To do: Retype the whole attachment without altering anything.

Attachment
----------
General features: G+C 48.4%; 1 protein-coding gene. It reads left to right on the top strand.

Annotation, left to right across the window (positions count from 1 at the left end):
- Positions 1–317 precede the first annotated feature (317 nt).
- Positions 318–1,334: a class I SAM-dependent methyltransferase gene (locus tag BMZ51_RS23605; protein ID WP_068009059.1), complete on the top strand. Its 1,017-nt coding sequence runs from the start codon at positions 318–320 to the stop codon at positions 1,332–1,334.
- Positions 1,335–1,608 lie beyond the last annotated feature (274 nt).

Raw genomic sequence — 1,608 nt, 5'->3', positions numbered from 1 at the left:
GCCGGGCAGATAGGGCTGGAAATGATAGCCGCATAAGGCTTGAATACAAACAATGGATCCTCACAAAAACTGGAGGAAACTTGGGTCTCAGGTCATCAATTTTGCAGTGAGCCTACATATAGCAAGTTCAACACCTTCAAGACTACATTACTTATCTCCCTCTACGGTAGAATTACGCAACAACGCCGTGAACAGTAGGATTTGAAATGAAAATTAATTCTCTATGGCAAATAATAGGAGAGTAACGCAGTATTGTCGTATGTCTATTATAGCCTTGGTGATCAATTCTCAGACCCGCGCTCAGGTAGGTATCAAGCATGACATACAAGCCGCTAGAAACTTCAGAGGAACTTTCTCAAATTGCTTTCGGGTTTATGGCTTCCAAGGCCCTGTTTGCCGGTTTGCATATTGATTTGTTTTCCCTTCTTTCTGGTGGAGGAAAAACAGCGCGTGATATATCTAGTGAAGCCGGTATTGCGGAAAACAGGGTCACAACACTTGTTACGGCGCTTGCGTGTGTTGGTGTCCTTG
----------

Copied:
General features: G+C 48.4%; 1 protein-coding gene. It reads left to right on the top strand.

Annotation, left to right across the window (positions count from 1 at the left end):
- Positions 1–317 precede the first annotated feature (317 nt).
- Positions 318–1,334: a class I SAM-dependent methyltransferase gene (locus tag BMZ51_RS23605; protein ID WP_068009059.1), complete on the top strand. Its 1,017-nt coding sequence runs from the start codon at positions 318–320 to the stop codon at positions 1,332–1,334.
- Positions 1,335–1,608 lie beyond the last annotated feature (274 nt).

Raw genomic sequence — 1,608 nt, 5'->3', positions numbered from 1 at the left:
GCCGGGCAGATAGGGCTGGAAATGATAGCCGCATAAGGCTTGAATACAAACAATGGATCCTCACAAAAACTGGAGGAAACTTGGGTCTCAGGTCATCAATTTTGCAGTGAGCCTACATATAGCAAGTTCAACACCTTCAAGACTACATTACTTATCTCCCTCTACGGTAGAATTACGCAACAACGCCGTGAACAGTAGGATTTGAAATGAAAATTAATTCTCTATGGCAAATAATAGGAGAGTAACGCAGTATTGTCGTATGTCTATTATAGCCTTGGTGATCAATTCTCAGACCCGCGCTCAGGTAGGTATCAAGCATGACATACAAGCCGCTAGAAACTTCAGAGGAACTTTCTCAAATTGCTTTCGGGTTTATGGCTTCCAAGGCCCTGTTTGCCGGTTTGCATATTGATTTGTTTTCCCTTCTTTCTGGTGGAGGAAAAACAGCGCGTGATATATCTAGTGAAGCCGGTATTGCGGAAAACAGGGTCACAACACTTGTTACGGCGCTTGCGTGTGTTGGTGTCCTTG